Jamel Ostwald's
Gateway to the Early Modern World



Dissertation Abstract


“Vauban’s Siege Legacy in the War of the Spanish Succession, 1702-1712”

Jamel Ostwald

The Ohio State University, 2002


Throughout the twentieth century, military historians have acknowledged the pivotal role of siegecraft in warfare. The costs associated with waging this expensive form of war, and the burden societies paid as a result, have vacillated according to the balance between the attack and the defense. Historians of 17th century Europe credit one French engineer – Sébastien le Prestre de Vauban –  with toppling the 16th century artillery fortress’s domination by creating a “scientific” method of attack that captured fortresses while minimizing a besieger’s casualties, delays and expenses. His offensive legacy, as the literature explains, lasted for a century or more as generations of engineers followed his techniques with almost mechanical efficiency. How thoroughly Vauban’s siege attack was accepted by the end of Louis XIV’s reign in 1715, and the likely role it played in the steady decline of siegecraft in the 18th century, is the focus of this study.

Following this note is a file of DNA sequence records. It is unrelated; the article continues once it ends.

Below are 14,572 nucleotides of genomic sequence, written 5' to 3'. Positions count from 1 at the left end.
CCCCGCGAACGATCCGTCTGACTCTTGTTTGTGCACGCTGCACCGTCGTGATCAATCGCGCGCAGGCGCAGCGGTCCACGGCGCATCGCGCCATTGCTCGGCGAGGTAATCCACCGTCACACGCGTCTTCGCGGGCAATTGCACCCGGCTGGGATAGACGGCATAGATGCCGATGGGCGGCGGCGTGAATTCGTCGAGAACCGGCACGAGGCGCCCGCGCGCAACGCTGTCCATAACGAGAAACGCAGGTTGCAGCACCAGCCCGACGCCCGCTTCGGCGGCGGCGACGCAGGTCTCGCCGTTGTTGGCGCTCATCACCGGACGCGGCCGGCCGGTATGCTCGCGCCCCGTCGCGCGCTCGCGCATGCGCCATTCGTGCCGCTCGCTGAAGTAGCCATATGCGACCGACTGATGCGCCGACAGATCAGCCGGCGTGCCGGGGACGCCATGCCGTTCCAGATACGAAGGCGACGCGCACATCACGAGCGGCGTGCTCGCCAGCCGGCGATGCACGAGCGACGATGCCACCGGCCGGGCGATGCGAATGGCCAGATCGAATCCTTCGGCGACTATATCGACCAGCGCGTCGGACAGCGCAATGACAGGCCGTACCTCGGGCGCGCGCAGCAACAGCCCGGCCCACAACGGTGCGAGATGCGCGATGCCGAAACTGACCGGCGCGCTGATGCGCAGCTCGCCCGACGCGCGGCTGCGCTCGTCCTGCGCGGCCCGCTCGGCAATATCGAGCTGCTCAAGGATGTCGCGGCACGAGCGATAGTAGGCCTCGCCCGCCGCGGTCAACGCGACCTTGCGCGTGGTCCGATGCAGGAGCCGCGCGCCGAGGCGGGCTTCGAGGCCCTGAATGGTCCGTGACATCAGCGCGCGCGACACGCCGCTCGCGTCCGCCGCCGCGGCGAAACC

Quantifying siege trends over the 17th century and clarifying the precise nature of his legacy allow us to place Vauban’s offensive revolution in its larger context, illustrating the debt he owed to previous thinkers. Focusing on the Flanders theater of the War of the Spanish Succession (1701-1714) as a test case, we find that engineers lacked the authority to implement their plan of attack. Too often the most important elements of Vauban’s siege attack were not only ignored, but actively opposed by the most successful of Allied and French commanders. These commanders – most famous among them John Churchill, Duke of Marlborough, Prince Eugene of Savoy, and Claude, duc de Villars – represent a reaction against Vauban’s humanitarian attempts to rationalize warfare. Abandoning the Vaubanian attack and the ideals that it embodied, they captured strong fortresses with brute force rather than finesse; they accepted more casualties in order to save time. The frequent adoption of this substitute for the “scientific” siege highlights the importance of pre-existing military priorities in determining the success of tactical change. The clash between these two outlooks illustrates an early modern discourse over the very nature of warfare itself, a topic still debated today.



Last Edited 10/01/2002